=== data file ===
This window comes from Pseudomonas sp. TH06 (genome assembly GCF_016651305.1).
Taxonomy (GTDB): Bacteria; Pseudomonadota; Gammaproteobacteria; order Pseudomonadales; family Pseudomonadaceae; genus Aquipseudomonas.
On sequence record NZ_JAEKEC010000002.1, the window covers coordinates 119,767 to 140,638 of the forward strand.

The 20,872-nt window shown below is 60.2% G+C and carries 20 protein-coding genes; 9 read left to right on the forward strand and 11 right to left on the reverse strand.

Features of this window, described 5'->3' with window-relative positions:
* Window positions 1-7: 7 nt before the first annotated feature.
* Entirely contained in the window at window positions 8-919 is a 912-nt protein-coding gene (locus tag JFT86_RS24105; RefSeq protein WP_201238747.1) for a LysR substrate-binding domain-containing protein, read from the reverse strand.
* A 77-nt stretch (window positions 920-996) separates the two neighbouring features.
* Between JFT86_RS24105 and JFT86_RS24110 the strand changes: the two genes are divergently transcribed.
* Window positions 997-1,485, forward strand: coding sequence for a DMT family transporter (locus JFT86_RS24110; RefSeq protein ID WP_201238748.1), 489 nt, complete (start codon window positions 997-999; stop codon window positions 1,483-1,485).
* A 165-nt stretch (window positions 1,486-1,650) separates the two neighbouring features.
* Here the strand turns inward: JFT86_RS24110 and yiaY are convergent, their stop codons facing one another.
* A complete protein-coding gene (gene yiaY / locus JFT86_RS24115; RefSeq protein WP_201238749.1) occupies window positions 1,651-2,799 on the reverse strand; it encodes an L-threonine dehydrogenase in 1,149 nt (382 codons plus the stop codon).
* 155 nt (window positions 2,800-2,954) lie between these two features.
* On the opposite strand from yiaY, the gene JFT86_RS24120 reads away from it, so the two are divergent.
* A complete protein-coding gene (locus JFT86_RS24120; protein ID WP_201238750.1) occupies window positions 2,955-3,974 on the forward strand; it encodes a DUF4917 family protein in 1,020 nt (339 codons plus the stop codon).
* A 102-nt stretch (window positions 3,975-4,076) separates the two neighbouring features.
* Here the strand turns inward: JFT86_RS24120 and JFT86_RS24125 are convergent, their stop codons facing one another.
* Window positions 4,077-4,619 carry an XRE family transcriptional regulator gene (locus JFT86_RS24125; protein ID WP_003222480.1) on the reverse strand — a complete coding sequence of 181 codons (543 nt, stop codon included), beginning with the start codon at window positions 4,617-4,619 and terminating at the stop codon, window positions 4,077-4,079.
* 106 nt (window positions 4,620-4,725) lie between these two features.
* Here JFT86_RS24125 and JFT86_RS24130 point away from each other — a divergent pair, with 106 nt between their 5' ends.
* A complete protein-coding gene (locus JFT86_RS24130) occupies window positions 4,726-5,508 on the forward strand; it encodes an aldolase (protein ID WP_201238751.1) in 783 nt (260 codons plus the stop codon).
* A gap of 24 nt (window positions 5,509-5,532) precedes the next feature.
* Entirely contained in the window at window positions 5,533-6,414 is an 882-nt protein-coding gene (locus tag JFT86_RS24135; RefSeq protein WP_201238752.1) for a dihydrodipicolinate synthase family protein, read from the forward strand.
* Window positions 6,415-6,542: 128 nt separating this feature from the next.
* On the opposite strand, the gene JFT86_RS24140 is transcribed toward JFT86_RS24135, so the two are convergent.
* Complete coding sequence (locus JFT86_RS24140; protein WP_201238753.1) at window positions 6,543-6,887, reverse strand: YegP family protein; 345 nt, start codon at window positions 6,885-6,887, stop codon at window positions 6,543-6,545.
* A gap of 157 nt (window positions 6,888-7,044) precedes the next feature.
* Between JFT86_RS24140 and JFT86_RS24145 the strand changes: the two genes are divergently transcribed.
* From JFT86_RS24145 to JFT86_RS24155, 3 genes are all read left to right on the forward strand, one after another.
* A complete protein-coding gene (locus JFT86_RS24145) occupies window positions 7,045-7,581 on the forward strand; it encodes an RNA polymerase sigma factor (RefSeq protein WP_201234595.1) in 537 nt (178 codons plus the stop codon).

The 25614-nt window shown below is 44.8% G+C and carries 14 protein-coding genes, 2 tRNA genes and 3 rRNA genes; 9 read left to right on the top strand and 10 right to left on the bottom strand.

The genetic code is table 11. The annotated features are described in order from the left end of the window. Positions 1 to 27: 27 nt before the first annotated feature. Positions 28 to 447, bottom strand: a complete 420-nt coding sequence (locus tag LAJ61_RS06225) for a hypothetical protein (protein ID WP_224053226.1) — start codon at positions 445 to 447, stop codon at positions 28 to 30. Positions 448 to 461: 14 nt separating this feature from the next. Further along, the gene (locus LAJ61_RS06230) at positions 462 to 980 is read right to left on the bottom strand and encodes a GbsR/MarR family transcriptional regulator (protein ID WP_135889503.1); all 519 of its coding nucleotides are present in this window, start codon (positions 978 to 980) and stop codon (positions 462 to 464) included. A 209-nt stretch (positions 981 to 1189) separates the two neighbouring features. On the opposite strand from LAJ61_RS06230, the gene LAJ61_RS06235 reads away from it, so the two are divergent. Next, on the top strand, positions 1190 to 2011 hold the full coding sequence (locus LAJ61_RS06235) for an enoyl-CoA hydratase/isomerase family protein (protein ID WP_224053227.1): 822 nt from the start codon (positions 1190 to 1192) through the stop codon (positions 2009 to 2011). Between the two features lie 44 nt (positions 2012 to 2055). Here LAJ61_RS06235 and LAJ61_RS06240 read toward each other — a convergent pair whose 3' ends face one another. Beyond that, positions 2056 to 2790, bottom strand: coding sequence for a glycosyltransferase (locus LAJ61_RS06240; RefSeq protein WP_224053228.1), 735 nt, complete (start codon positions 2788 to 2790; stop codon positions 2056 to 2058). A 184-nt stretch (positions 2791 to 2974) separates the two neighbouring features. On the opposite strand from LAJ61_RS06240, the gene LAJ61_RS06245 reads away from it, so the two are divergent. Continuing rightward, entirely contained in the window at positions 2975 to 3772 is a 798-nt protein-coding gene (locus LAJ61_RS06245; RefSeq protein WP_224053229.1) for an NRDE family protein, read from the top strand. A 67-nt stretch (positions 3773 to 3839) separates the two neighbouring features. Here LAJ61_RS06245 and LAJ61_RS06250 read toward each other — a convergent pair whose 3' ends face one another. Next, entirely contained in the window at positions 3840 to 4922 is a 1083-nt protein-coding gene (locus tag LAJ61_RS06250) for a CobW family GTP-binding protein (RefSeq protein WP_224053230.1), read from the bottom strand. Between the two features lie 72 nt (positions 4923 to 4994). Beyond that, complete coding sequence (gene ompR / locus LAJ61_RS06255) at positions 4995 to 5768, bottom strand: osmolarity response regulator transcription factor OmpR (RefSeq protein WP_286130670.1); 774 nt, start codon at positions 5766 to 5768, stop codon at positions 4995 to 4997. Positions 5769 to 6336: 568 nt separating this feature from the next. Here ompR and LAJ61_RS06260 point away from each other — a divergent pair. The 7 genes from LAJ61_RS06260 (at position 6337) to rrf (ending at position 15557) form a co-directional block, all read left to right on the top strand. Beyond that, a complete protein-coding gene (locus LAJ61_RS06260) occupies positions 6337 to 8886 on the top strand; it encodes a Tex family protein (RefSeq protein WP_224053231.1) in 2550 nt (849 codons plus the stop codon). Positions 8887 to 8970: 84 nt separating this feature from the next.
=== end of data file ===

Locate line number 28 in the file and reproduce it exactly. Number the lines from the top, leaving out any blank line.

* A gap of 157 nt (window positions 6,888-7,044) precedes the next feature.